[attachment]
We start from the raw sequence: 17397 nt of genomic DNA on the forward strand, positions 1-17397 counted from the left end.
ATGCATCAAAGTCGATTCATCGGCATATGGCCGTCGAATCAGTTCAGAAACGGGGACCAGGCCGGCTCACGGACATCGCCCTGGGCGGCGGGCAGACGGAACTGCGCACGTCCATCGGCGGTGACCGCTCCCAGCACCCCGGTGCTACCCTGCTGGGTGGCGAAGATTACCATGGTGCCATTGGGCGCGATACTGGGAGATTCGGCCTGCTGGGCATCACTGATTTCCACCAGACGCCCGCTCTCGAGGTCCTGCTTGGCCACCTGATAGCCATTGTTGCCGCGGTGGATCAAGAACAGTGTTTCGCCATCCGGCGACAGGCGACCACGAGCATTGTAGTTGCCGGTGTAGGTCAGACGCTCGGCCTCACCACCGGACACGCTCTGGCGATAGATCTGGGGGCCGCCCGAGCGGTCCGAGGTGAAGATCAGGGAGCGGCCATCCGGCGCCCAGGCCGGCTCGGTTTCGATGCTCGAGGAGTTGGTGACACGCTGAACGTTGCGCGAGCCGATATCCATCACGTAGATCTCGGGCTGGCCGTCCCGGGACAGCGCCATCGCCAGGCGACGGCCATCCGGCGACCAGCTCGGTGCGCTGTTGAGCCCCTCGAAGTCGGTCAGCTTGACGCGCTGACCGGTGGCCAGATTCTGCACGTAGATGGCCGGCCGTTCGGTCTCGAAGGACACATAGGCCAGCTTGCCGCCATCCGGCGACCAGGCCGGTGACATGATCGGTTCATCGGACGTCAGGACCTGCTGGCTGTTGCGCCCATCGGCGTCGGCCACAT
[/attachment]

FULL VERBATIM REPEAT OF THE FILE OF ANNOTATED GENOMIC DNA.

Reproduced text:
We start from the raw sequence: 17397 nt of genomic DNA on the forward strand, positions 1-17397 counted from the left end.
ATGCATCAAAGTCGATTCATCGGCATATGGCCGTCGAATCAGTTCAGAAACGGGGACCAGGCCGGCTCACGGACATCGCCCTGGGCGGCGGGCAGACGGAACTGCGCACGTCCATCGGCGGTGACCGCTCCCAGCACCCCGGTGCTACCCTGCTGGGTGGCGAAGATTACCATGGTGCCATTGGGCGCGATACTGGGAGATTCGGCCTGCTGGGCATCACTGATTTCCACCAGACGCCCGCTCTCGAGGTCCTGCTTGGCCACCTGATAGCCATTGTTGCCGCGGTGGATCAAGAACAGTGTTTCGCCATCCGGCGACAGGCGACCACGAGCATTGTAGTTGCCGGTGTAGGTCAGACGCTCGGCCTCACCACCGGACACGCTCTGGCGATAGATCTGGGGGCCGCCCGAGCGGTCCGAGGTGAAGATCAGGGAGCGGCCATCCGGCGCCCAGGCCGGCTCGGTTTCGATGCTCGAGGAGTTGGTGACACGCTGAACGTTGCGCGAGCCGATATCCATCACGTAGATCTCGGGCTGGCCGTCCCGGGACAGCGCCATCGCCAGGCGACGGCCATCCGGCGACCAGCTCGGTGCGCTGTTGAGCCCCTCGAAGTCGGTCAGCTTGACGCGCTGACCGGTGGCCAGATTCTGCACGTAGATGGCCGGCCGTTCGGTCTCGAAGGACACATAGGCCAGCTTGCCGCCATCCGGCGACCAGGCCGGTGACATGATCGGTTCATCGGACGTCAGGACCTGCTGGCTGTTGCGCCCATCGGCGTCGGCCACAT